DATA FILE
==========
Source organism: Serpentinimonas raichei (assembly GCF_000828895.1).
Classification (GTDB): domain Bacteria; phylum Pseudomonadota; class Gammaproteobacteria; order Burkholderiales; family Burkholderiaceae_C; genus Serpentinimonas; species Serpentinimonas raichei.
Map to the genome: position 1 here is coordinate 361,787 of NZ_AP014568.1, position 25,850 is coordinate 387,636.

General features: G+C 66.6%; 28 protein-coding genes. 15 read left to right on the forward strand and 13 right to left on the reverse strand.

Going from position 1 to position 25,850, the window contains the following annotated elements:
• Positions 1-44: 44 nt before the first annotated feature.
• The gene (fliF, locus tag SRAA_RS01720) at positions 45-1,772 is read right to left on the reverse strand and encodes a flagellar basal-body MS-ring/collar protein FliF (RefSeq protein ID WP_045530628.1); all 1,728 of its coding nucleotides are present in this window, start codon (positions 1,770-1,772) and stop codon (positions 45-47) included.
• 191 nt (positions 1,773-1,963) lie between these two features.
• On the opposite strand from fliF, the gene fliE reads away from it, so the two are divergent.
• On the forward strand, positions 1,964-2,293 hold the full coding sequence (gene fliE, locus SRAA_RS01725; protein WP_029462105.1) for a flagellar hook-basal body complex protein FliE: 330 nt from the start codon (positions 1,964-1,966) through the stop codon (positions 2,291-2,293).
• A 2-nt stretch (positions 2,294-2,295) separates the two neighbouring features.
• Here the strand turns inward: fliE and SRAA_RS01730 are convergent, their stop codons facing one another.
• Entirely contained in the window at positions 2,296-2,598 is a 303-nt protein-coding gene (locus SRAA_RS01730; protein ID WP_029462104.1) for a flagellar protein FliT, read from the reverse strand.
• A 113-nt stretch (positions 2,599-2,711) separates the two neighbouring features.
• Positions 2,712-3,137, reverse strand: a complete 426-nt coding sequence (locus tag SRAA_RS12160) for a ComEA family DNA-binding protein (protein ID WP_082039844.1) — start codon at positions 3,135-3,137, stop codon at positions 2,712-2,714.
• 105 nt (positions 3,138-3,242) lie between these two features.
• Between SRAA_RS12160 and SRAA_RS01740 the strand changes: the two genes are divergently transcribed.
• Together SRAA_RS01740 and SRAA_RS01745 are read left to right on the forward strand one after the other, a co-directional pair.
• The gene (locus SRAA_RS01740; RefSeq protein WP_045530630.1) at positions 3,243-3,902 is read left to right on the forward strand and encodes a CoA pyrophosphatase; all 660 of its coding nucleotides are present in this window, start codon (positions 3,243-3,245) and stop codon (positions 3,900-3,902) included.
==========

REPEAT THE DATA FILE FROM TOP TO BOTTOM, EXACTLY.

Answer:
Source organism: Serpentinimonas raichei (assembly GCF_000828895.1).
Classification (GTDB): domain Bacteria; phylum Pseudomonadota; class Gammaproteobacteria; order Burkholderiales; family Burkholderiaceae_C; genus Serpentinimonas; species Serpentinimonas raichei.
Map to the genome: position 1 here is coordinate 361,787 of NZ_AP014568.1, position 25,850 is coordinate 387,636.

General features: G+C 66.6%; 28 protein-coding genes. 15 read left to right on the forward strand and 13 right to left on the reverse strand.

Going from position 1 to position 25,850, the window contains the following annotated elements:
• Positions 1-44: 44 nt before the first annotated feature.
• The gene (fliF, locus tag SRAA_RS01720) at positions 45-1,772 is read right to left on the reverse strand and encodes a flagellar basal-body MS-ring/collar protein FliF (RefSeq protein ID WP_045530628.1); all 1,728 of its coding nucleotides are present in this window, start codon (positions 1,770-1,772) and stop codon (positions 45-47) included.
• 191 nt (positions 1,773-1,963) lie between these two features.
• On the opposite strand from fliF, the gene fliE reads away from it, so the two are divergent.
• On the forward strand, positions 1,964-2,293 hold the full coding sequence (gene fliE, locus SRAA_RS01725; protein WP_029462105.1) for a flagellar hook-basal body complex protein FliE: 330 nt from the start codon (positions 1,964-1,966) through the stop codon (positions 2,291-2,293).
• A 2-nt stretch (positions 2,294-2,295) separates the two neighbouring features.
• Here the strand turns inward: fliE and SRAA_RS01730 are convergent, their stop codons facing one another.
• Entirely contained in the window at positions 2,296-2,598 is a 303-nt protein-coding gene (locus SRAA_RS01730; protein ID WP_029462104.1) for a flagellar protein FliT, read from the reverse strand.
• A 113-nt stretch (positions 2,599-2,711) separates the two neighbouring features.
• Positions 2,712-3,137, reverse strand: a complete 426-nt coding sequence (locus tag SRAA_RS12160) for a ComEA family DNA-binding protein (protein ID WP_082039844.1) — start codon at positions 3,135-3,137, stop codon at positions 2,712-2,714.
• 105 nt (positions 3,138-3,242) lie between these two features.
• Between SRAA_RS12160 and SRAA_RS01740 the strand changes: the two genes are divergently transcribed.
• Together SRAA_RS01740 and SRAA_RS01745 are read left to right on the forward strand one after the other, a co-directional pair.
• The gene (locus SRAA_RS01740; RefSeq protein WP_045530630.1) at positions 3,243-3,902 is read left to right on the forward strand and encodes a CoA pyrophosphatase; all 660 of its coding nucleotides are present in this window, start codon (positions 3,243-3,245) and stop codon (positions 3,900-3,902) included.